Worst of all is not being believed by police, social workers or health workers because they are disabled women, which is something that is frequently reported by deaf and disabled women who approach the two specialist organisations. A little-known clause, now subsections 76(8) and (9) of the Serious Crime Act 2015, introduced what has been dubbed “the carers’ defence” by disabled survivor groups. It introduced a worrying caveat into what was a piece of legislation to protect victims of abuse, by allowing an abuser who is facing charges of coercive control to claim that they were acting in the best interests of the victim.

That provision was originally brought to the attention of legislators through the efforts of Sisters of Frida, a disabled women’s collective, and Stay Safe East, but it became part of the 2015 Act. Although the clause may have been introduced with the best of intentions, to avoid unnecessary prosecution of carers who were, for example, preventing somebody with dementia from going out alone because they were at risk, there is a real risk that it could be used by abusers to claim that they are acting in the best interests of somebody they are controlling with malicious intent.

That is especially true of people who might be seen to have capacity issues, such as deaf people, people without speech, people with cognitive issues as a result of a stroke, people with learning difficulties and people with mental health challenges. That, of course, is a substantial number of potential victims among those who face the greatest barriers to safety and getting justice.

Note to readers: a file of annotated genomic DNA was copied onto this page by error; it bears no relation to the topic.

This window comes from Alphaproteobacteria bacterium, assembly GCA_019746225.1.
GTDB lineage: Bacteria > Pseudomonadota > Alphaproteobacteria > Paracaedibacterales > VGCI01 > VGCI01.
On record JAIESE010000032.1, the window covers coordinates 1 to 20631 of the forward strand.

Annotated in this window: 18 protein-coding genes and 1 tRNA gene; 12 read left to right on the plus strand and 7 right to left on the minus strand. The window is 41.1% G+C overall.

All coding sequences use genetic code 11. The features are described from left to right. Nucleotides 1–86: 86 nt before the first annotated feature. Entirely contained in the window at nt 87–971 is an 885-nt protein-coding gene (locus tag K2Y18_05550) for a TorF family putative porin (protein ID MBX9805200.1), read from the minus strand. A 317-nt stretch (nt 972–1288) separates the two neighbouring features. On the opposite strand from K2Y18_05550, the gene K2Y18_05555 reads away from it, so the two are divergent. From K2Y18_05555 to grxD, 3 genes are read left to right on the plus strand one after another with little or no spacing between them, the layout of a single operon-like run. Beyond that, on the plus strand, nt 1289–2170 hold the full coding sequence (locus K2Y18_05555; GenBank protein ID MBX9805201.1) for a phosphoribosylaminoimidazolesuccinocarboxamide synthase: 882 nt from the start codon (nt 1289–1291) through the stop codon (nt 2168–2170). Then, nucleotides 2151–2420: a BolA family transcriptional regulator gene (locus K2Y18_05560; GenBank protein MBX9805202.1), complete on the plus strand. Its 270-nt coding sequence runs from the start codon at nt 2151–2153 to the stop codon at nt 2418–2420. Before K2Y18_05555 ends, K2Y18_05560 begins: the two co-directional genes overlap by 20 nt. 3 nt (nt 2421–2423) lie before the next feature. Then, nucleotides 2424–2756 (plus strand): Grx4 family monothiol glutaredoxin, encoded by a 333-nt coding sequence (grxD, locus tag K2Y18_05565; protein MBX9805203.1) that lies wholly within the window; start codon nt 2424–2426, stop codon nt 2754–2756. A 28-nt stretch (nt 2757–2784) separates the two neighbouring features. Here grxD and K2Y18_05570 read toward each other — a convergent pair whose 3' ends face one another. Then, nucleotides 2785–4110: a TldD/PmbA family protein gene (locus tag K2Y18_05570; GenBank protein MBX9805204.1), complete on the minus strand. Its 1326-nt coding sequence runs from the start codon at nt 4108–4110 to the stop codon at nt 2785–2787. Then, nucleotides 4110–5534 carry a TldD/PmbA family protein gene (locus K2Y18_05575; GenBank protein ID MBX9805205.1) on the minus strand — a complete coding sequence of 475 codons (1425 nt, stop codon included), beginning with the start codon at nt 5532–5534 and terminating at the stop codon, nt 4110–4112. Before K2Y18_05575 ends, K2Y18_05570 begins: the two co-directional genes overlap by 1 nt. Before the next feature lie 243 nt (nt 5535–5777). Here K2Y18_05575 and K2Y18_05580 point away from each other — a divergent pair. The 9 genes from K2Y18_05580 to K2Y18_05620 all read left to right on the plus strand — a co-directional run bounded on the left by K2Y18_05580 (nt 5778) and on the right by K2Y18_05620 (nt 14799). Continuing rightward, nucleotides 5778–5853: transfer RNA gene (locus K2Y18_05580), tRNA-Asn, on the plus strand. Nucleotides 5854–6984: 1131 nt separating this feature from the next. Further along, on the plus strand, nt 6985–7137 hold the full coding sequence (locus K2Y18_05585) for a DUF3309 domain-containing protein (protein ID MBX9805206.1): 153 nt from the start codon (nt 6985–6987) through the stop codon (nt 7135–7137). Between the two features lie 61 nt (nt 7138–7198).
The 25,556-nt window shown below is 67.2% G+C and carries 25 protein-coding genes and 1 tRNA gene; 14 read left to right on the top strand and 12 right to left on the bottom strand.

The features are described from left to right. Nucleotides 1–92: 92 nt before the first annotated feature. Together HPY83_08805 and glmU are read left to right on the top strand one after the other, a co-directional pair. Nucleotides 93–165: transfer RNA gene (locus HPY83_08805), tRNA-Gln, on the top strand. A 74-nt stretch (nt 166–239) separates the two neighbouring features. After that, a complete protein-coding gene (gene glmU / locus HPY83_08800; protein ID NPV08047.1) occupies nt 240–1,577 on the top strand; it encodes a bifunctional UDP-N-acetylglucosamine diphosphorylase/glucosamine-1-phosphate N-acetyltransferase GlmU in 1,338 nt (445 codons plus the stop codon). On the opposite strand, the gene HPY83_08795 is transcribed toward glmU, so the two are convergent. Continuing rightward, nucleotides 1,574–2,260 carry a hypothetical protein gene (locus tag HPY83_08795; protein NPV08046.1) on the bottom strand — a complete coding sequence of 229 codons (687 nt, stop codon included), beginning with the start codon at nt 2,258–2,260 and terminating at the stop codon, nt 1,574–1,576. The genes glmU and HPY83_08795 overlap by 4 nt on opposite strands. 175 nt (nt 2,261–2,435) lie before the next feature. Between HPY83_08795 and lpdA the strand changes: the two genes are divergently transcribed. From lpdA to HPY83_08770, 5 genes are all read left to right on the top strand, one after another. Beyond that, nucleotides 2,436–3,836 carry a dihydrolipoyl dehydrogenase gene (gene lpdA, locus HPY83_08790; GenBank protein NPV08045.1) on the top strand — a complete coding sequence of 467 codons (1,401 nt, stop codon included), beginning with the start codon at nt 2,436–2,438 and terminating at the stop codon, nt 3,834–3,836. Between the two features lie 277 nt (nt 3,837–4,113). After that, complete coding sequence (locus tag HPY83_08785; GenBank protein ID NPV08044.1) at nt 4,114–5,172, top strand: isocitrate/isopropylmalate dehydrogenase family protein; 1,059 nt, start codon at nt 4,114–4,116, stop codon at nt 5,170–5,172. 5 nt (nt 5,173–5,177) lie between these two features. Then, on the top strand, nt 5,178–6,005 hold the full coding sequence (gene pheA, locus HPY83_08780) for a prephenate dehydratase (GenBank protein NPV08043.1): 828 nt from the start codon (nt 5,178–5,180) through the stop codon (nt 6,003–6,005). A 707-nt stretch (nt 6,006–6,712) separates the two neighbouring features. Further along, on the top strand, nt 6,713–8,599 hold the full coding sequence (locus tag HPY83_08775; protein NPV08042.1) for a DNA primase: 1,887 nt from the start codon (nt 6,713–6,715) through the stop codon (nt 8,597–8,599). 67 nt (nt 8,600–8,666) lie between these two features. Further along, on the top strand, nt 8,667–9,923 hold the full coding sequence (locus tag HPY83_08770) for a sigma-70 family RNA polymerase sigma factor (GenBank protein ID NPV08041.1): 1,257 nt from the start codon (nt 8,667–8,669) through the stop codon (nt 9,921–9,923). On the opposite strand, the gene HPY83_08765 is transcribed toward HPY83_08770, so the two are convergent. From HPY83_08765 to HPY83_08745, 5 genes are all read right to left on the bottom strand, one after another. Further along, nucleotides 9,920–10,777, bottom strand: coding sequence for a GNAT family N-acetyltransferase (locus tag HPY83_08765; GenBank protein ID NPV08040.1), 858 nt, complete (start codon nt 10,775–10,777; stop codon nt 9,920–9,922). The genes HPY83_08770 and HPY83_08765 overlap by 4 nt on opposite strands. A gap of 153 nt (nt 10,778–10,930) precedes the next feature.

For example, the parents of a young woman with mild learning disabilities stopped her going out alone, only letting her go to college with a chaperone, on the grounds that she was at risk from strange men. The parents had failed to teach their daughter about safe relationships, had removed her from personal, social, health and economic education lessons in school, and had controlled her friendships with her peer group. The family claimed that they were protecting her. The young woman initially believed that her parents were doing their best for her, but as she grew up she came to realise that she could make her own decisions. It subsequently emerged that, on top of all the coercive control, the family were taking the young woman’s benefits, and there was also physical abuse.

The section gives a clear message to disabled survivors and victims generally: “Your decisions are not your own, and abusers can claim to be acting in your best interests.” “For her own good” is an expression we often hear abusers using, even if they are abusing that very interest, and the courts will let them get away with exercising abuse of power over their victims.

In a context where disabled survivors are the least likely to speak out, and where, if a case does go to court, the chance of a successful outcome for the victim is very low, especially for disabled victims, that is not the message that we want legislation on domestic abuse to give to survivors or, for that matter, the police, the Crown Prosecution Service or abusers. The Care Act 2014 and the Mental Capacity Act 2005 both provide sufficient protection for genuine carers who face malicious allegations. A law to protect victims is not the place for a clause that protects potential abusers.

All too often, concerns about disabled victims are ignored. The Government now have a real opportunity to listen, and we urge the Minister to take full advantage of that opportunity. We are talking about a group with many intersectional and very complex challenges, which provide additional areas for abusers to exert control and abuse.